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Allison Bryan with images of diatoms from a Siberian lake that may yield important evidence about the ancient climate

Allison Bryan with images of diatoms from a Siberian lake



Spacer Geology major off to Germany to study paleoclimate

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By studying some of the tiniest organisms, geology major Allison Bryan is helping piece together the bigger picture of Arctic climate change over the millennia. The junior from Leipsic, Ohio, is part of an international, multi-institutional project looking for clues in a Siberian lake. She is pursuing the study in Germany this summer through an internship and scholarship.

“We’re trying to reconstruct the paleoclimate,” Bryan explained. At BGSU, she has been a lab assistant for Dr. Jeffrey Snyder, geology. Snyder is a partner in the project and is examining diatoms—single-celled, silica-covered algae—retrieved from sediment cores taken from Lake El’gygytgyn, a polar lake in northeastern Siberia formed when a meteorite hit about 3.6 million years ago. By analyzing the abundance and types of species found at different depths, the geologist hopes to learn how climate changed over time (See www.bgsu.edu/offices/mc/monitor/02-12-07/page26650.html.)

Now Bryan will work on a different aspect of the climate study. She has received an internship to spend the summer assisting doctoral student Bernhard Chapligin at the Alfred Wegener Institute in Potsdam, outside Berlin. Chapligin’s research focuses on oxygen isotopes in diatoms from the lake. “The diatoms are photosynthetic algae,” Bryan said. “They are key to monitoring environmental conditions.” The oxygen isotopes of diatom silica are especially valuable in the study of the paleoclimate because diatoms can be found in lakes in cold regions where other bioindicators are not present, she added.

Her internship was provided by the German Academic Exchange Service (Deutscher Akademischer Austraucsch Dienst, or DAAD), which brings U.S. and Canadian college students to Germany through the Research Internships in Science and Engineering (RISE) program. There are about 700 RISE students this year, in various fields.

The group will unite in Heidelberg in mid-July. “I’ll get to meet other people involved in the program and share experiences,” she said.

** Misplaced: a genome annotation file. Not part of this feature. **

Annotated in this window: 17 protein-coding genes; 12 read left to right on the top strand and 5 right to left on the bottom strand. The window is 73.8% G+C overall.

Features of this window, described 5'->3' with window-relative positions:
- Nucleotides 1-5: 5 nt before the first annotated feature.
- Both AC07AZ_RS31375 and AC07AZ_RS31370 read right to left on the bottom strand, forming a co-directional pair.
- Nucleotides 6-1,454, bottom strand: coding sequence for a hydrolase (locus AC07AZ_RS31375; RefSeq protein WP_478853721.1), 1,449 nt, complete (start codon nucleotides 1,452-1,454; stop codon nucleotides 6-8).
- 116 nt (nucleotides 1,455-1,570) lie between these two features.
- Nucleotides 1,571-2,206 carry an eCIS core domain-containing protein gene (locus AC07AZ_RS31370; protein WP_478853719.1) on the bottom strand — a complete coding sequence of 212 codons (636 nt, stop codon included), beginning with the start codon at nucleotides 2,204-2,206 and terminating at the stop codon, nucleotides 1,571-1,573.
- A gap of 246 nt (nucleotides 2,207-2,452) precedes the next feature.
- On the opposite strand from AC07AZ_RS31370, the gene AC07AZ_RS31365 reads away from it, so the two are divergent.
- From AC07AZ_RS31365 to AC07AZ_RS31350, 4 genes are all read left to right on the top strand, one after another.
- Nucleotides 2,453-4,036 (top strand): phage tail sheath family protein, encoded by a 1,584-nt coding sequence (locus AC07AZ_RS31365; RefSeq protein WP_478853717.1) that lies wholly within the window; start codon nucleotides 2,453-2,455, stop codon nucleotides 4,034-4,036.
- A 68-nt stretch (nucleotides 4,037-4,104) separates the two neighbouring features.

“DAAD pays for the internship, but not for other expenses,” Bryan said. Luckily, she was one of only 20 students chosen by the American Chemical Society (ACS) to receive an International Research Experiences for Undergraduates (IREU) scholarship that will provide her travel expenses, a stipend while she is in Germany and the cost of the internship’s required, two-week German language course. It also paid for her to visit Washington, D.C., in April for an orientation session with other scholarship recipients. “We gained the opportunity to meet with ACS executives and officials from the National Science Foundation,” she said. “It was a great chance to network and make connections with other ACS-RISE-IREU scholars.”

As part of the ACS scholarship program, she will complete a research project in correlation with her work with Chapligin. “ACS requires that we complete a research project from start to finish,” she said. Participants must each create a poster explaining their research, which they will present at the society’s national conference in Washington this August. “It will be a great opportunity to present a poster on the research that I will be completing in Germany at a national conference,” she said.

As an Honors Program student, she hopes to make use of her research for her Honors project, she added. 

Though she was only a sophomore this year, Bryan has already had her share of hands-on experience with geology. As a freshman, she had an internship with the Student Conservation Association at Fossil Butte National Monument in Wyoming, and last year  traveled the U.S. with GeoJourney, BGSU’s field-based geology program. A member of the President’s Leadership Academy, she is vice president of the Honors Student Association and the incoming president of BGSU’s Geology Club.


 
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June 1, 2009

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